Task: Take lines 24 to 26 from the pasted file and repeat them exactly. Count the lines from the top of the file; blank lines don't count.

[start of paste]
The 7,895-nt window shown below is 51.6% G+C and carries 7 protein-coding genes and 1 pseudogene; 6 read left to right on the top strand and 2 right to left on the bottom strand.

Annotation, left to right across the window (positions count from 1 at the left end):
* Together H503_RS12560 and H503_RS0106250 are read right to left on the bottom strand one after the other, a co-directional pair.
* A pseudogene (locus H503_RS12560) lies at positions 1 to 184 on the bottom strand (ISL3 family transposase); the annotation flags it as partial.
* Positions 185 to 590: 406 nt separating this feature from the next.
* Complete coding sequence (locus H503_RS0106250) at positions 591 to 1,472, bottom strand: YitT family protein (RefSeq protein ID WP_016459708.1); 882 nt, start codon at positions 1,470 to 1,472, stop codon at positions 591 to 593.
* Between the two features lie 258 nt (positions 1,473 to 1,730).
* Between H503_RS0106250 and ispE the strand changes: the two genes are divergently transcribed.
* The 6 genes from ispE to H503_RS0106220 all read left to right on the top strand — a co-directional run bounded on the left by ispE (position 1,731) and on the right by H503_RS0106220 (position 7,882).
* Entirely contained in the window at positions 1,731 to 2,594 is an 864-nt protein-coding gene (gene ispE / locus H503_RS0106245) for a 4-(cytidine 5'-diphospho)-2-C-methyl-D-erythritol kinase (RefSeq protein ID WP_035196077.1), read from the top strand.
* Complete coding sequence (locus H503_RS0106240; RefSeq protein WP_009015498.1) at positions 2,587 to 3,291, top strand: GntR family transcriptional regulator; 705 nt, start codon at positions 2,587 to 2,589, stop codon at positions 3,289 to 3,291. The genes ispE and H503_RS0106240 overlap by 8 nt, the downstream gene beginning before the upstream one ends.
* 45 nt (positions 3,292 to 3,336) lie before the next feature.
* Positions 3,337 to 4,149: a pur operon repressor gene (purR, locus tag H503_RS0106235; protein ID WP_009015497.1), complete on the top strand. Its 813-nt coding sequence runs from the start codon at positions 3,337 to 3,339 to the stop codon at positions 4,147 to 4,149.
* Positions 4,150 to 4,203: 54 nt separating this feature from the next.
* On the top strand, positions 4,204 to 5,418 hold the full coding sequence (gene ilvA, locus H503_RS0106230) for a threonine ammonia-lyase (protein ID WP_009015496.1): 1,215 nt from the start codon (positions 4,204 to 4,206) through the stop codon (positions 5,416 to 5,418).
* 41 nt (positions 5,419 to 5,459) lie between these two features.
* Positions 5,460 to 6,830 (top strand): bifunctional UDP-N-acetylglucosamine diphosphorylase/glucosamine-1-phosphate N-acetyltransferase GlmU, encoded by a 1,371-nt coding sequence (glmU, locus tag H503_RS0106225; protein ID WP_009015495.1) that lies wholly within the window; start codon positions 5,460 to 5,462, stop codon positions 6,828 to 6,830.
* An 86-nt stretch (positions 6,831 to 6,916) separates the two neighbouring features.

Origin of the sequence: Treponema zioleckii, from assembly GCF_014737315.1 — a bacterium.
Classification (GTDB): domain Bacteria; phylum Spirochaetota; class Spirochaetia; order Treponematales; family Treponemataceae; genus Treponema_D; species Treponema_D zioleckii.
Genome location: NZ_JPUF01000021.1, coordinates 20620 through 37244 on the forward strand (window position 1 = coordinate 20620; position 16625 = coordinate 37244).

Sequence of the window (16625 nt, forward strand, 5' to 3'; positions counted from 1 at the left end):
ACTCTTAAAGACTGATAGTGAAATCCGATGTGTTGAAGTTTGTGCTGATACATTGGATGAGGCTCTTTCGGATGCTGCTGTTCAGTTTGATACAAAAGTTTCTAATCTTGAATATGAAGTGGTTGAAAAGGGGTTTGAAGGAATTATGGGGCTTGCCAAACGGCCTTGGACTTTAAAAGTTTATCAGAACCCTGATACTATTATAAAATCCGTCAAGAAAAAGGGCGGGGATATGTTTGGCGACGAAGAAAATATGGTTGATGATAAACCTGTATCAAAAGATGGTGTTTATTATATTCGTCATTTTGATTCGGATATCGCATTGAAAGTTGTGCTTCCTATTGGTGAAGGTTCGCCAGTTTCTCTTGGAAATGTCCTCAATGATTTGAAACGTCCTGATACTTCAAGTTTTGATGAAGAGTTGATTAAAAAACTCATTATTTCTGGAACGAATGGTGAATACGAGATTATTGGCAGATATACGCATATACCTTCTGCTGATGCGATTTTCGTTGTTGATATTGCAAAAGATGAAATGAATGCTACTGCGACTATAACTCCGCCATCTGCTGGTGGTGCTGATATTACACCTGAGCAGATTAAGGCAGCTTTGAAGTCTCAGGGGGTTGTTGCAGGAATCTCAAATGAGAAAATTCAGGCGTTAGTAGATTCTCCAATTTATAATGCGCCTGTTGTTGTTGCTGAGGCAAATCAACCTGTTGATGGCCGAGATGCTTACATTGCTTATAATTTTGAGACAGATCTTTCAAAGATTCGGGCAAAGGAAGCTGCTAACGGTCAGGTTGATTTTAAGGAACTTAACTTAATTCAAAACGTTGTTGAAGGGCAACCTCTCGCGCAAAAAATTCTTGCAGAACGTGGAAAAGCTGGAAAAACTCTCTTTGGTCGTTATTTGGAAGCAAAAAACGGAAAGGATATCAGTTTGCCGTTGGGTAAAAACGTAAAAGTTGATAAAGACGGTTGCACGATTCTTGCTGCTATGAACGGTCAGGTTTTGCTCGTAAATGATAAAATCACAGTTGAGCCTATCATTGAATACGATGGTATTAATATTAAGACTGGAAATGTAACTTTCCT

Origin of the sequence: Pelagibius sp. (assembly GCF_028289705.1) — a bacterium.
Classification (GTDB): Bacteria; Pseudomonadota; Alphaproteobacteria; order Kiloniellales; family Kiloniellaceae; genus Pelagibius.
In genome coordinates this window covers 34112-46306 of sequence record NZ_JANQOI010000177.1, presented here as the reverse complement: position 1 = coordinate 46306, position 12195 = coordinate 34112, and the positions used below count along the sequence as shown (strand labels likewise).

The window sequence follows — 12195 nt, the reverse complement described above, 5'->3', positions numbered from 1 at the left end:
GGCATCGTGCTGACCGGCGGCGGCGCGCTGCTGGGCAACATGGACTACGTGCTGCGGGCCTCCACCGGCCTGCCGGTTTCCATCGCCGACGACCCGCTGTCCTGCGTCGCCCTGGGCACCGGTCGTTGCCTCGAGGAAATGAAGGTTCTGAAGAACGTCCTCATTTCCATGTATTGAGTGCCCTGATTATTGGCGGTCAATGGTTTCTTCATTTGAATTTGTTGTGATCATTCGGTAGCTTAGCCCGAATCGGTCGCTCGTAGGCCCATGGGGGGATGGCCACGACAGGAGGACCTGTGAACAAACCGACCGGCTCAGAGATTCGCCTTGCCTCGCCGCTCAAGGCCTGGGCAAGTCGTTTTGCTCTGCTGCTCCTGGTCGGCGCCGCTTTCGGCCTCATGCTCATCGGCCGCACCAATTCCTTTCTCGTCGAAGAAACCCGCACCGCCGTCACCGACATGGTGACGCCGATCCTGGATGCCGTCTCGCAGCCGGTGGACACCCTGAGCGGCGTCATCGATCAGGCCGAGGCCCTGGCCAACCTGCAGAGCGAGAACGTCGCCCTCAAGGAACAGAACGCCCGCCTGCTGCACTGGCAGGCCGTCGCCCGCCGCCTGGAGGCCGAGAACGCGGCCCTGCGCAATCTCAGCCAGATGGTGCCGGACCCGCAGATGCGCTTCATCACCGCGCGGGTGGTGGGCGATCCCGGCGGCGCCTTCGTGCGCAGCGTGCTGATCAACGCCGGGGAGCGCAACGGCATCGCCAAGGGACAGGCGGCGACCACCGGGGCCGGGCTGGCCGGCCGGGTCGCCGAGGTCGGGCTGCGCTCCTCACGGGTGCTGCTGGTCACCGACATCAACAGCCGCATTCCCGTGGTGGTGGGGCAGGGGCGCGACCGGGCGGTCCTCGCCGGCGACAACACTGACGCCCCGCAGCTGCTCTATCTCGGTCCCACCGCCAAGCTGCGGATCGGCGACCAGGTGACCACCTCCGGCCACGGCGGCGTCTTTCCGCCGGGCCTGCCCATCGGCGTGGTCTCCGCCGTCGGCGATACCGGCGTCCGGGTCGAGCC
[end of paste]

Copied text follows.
Origin of the sequence: Pelagibius sp. (assembly GCF_028289705.1) — a bacterium.
Classification (GTDB): Bacteria; Pseudomonadota; Alphaproteobacteria; order Kiloniellales; family Kiloniellaceae; genus Pelagibius.
In genome coordinates this window covers 34112-46306 of sequence record NZ_JANQOI010000177.1, presented here as the reverse complement: position 1 = coordinate 46306, position 12195 = coordinate 34112, and the positions used below count along the sequence as shown (strand labels likewise).